Company coming in Feb. 2 to check for leaks

Mauricio Julian Cuellar Jr., Alice Echo-News Journal

Employees in the District Clerk's office said they are fed up with the smell coming from down below at the Jim Wells County Courthouse.

They're taking a wait and see approach to the new testing, set for Feb. 2, intended to find the source of the nauseous odor.

But the employees are hesitant to be too optimistic about the results.

To Elena Delgado, Juana L. Garcia, Rosie Garcia and Norma Guerra, the problem of the smell is very much a painful reality.

Over the years, the ladies have experienced nausea, headaches, and painful eye irritation because of the stench which wafts in directly upon them through large overhead vents.

Jim Wells County Judge L. Arnoldo Saenz said the county, through the JWC Safety Office, intends to try to get to the bottom of these odors once and for all.

JWC Safety Officer Israel Lopez has secured the services of Shoreline Plumbing out of Corpus Christi to conduct an inspection of the pipes and sewer lines in the building.

The company will run smoke through the pipes on Feb. 2 and then check for the presence of smoke in the upstairs area, to see where, if any leaks reside, or if the county is dealing with a broken pipe or a backed up or slowed line.

There are several possible reasons for the odor, Saenz said, and they hope the smoke will find the root cause.

If not, Saenz said the company is prepared to run cameras if necessary through the lines to check for breaks or obstructions.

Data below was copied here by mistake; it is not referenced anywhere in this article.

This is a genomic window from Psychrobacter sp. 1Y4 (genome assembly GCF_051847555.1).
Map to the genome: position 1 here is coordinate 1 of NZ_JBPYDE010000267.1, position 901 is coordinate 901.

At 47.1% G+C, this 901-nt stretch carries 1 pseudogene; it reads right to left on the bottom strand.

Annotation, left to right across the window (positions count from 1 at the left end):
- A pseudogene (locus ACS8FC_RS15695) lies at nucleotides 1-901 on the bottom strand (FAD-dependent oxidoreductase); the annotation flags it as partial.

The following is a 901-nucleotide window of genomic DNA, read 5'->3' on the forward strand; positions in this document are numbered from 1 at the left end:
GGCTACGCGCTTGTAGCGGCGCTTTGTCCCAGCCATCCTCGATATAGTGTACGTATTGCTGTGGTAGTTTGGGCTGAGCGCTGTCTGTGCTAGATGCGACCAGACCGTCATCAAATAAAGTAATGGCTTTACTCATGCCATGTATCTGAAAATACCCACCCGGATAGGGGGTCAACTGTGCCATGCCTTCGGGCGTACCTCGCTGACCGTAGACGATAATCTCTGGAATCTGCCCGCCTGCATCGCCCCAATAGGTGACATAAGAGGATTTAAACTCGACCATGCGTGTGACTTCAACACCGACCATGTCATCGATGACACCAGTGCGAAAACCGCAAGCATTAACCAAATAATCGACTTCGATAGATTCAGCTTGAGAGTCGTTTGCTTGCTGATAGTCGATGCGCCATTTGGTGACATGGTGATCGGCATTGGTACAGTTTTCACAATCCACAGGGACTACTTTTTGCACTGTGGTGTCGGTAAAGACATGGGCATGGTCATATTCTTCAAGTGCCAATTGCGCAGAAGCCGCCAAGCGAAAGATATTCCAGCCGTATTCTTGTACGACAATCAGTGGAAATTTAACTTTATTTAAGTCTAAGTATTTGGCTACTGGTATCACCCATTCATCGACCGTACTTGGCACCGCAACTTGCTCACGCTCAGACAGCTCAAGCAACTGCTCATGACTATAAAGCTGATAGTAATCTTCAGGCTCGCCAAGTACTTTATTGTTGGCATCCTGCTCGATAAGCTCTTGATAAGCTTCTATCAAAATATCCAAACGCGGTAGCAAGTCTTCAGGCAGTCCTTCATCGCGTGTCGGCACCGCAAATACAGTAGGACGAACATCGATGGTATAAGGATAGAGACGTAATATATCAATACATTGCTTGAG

For employees like Delgado, the problem continues.

She said last week the office was overcome with the "sewer odor" and the employees had to step outside into the lobby area, and finally into the courtroom last Thursday to get some clean air. Once the smell dissipated, the employees returned to work, but the smell came back again, Delgado said, this time with a vengeance.

"It was bad last Thursday. We had to sit in the lobby area, and it still smelled bad out there too," Delgado said.

The workers upstairs eventually evacuated the offices for the rest of the afternoon.

Often, the employees said, people give them strange looks, looks of disbelief, when they talk about how bad the smell can get in the courthouse.

"But they're not here, they don't know how it gets," Delgado said.

Juana Garcia said the smell is bad, and when it happens, it's unmistakable.

"Oh yes," she said adamantly, "when it comes in, you know it."

When the smells are bad, Rosie Garcia said her face turns really red. Her desk is situated directly below a vent.

"That's why we always cough," Garcia said.

The smell causes her to have waves of nausea, but she continues to do her job, despite the pains in her eyes.

"Hopefully the test will work, hopefully they'll find where the smell is coming from," Delgado said.